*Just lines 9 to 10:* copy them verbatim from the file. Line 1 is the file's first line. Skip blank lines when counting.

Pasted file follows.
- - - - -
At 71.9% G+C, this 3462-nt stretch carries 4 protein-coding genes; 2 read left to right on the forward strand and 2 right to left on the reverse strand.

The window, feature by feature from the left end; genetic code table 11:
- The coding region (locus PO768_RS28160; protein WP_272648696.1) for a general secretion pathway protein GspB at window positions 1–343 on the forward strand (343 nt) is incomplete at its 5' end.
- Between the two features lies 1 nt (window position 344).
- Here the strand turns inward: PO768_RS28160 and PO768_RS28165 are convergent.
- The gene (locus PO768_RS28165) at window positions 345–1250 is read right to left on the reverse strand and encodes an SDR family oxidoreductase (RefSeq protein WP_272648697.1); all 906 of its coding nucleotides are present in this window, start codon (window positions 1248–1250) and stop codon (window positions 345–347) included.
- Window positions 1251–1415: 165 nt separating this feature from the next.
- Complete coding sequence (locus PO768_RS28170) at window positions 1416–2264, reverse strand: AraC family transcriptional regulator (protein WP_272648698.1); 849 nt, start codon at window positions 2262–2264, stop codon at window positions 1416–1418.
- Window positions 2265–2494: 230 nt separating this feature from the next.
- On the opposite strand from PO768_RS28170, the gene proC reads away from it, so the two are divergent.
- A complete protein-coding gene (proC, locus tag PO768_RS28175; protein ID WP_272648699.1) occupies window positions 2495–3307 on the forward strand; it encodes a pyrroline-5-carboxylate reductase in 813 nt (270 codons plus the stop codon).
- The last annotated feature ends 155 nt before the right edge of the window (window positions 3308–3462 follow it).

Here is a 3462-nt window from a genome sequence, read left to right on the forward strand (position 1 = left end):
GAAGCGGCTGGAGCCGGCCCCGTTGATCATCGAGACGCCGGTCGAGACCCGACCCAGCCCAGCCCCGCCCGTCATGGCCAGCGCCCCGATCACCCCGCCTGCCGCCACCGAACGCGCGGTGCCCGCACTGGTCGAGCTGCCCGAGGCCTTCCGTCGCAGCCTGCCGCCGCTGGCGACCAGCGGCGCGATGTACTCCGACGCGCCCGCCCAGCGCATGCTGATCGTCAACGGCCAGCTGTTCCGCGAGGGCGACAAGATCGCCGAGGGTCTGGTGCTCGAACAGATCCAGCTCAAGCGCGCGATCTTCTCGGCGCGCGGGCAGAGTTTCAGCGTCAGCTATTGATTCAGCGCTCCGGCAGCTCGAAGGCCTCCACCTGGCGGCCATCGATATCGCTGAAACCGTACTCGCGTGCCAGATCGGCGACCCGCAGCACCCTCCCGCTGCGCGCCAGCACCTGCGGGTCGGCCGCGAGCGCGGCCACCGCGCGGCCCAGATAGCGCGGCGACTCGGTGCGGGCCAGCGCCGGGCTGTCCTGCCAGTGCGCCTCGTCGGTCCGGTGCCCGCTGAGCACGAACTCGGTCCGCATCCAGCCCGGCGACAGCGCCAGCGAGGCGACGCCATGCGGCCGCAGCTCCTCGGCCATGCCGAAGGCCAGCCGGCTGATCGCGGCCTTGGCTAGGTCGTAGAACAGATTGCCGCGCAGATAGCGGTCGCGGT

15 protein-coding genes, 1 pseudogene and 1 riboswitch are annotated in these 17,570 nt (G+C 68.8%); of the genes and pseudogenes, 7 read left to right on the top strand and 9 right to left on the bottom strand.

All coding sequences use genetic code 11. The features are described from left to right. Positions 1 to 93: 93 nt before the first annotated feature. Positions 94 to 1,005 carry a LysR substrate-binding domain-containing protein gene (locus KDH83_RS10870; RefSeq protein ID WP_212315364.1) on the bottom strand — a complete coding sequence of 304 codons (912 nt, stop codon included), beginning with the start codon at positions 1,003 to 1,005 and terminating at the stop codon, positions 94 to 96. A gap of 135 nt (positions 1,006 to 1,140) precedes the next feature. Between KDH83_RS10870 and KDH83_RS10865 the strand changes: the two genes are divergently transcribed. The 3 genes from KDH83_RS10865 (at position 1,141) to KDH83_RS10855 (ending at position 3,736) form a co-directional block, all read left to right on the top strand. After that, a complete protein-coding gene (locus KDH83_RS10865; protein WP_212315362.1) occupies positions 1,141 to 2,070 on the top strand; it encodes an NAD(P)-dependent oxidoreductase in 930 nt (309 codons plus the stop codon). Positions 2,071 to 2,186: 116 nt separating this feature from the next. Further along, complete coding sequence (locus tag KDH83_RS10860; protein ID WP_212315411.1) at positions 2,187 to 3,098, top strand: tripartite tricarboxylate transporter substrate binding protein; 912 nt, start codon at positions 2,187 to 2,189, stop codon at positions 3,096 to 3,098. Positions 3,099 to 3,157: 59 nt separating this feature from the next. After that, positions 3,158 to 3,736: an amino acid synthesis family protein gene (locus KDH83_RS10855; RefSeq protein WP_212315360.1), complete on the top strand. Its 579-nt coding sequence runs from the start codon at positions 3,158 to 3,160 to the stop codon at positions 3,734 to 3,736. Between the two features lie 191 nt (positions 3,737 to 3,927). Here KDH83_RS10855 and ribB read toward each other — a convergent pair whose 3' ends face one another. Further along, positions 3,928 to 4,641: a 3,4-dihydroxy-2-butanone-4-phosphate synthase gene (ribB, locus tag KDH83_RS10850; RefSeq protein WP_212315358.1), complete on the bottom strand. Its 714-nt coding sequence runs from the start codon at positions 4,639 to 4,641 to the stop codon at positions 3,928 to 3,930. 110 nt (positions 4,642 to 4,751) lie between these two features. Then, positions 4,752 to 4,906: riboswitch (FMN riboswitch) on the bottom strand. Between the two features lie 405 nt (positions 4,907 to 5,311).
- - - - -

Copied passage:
- Window positions 2265–2494: 230 nt separating this feature from the next.
- On the opposite strand from PO768_RS28170, the gene proC reads away from it, so the two are divergent.